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The Salem Witch Trials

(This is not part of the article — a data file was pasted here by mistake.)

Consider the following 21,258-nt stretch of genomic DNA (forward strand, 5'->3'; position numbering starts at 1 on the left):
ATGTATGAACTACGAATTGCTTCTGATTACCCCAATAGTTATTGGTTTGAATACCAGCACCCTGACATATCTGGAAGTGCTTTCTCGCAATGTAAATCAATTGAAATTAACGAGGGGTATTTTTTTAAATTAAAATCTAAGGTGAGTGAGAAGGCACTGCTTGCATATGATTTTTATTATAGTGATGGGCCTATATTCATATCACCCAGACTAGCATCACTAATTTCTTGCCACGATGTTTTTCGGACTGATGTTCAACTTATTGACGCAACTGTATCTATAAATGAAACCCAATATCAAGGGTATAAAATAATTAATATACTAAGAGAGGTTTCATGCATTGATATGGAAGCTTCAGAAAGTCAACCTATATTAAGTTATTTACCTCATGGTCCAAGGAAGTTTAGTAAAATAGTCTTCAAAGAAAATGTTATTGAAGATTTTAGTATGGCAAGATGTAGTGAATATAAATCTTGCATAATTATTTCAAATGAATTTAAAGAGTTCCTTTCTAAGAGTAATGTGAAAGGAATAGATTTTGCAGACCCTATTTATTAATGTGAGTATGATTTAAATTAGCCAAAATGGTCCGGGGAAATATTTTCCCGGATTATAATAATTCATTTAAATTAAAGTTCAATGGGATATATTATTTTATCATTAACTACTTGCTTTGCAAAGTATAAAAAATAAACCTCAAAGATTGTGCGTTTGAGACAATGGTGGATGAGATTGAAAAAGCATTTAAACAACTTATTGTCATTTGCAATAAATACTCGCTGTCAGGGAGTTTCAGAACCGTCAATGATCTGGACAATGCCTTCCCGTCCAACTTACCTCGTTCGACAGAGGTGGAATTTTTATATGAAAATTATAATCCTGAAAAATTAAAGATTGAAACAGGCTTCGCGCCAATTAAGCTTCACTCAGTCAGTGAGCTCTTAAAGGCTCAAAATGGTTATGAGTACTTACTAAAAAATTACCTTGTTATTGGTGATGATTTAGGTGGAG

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During February 1692 through May 1693 the town of Salem went from being a normal Puritan town to a hunting ground. The people of Salem where not hunting simple things like deer or foxes, these people where on the hunt for something that was being controlled by Satan himself. Witches had the town of Salem shaking in their boots and extremely suspicious of everyone around them. Innocent lives were taken and the town of Salem would go down in history as one of the most famous trials in America. In this research paper we will explore how the Puritan society handles the thought of witchcraft in Salem. Salem was cut into two parties during 1692, Salem Town and Salem Village. The people who reside in Salem Village were the complete opposite from their counter parts, even though Salem Village was part of Salem Town. Salem Town was filled with wealthy merchants; it was also located at the center of trade with London. The people of Salem Village were normally poor farmers who earned money nurturing their crops. Salem Town desperately wanted independence from Salem Village, it was not possible since the town was very dependent on Salem Village because they offered food, crop prices and the town also collected taxes from the village (Salem Witch Trials Economic and Social Divisions). The Salem Village also had a bit of division within its self. The residents who were near Ipswich Road became merchants (carpenters, innkeepers and blacksmiths); these people grew financially and did not mind the changes that were taking place economically. On the other hand plenty of farmers in the village who lived on the opposite side of success strongly believed that the values of Salem Town were threatening their Puritan way of life and values. The Putnams... ... middle of paper ... ... Trials, n.d. Web. 13 Apr. 2014. http://law2.umkc.edu/faculty/projects/ftrials/salem/sal_acct.htm. Wilson, Lori Lee. "Salem Witchcraft." The Salem witch trials. Minneapolis: Lerner Pub. Co., 1997. . Print. Kallen, Stuart A.. The Salem witch trials. San Diego, CA: Lucent Books, 1999. Print. J, Allen. "The Dissolving of the Court of Oyer and Terminer." . The Salem Journal: Legal News, 1 Jan. 2012. Web. 14 Apr. 2014. http://people.ucls.uchicago.edu/~snekros/Salem%20Journal/Legal/AllenJ.html. Department, Education . "Salem's Most Visited Museum." Salem Witch Museum. Salem Witch Museum, n.d. Web. 13 Apr. 2014. http://www.salemwitchmuseum.com/education/. Ray, Benjamin . "Salem Witch Trials Notable Persons." Salem Witch Trials Notable Persons. Salem Witch Trials Noteable Persons, n.d. Web. 13 Apr. 2014. http://salem.lib.virginia.edu/people?group.num=all&mbio.num=mb47.
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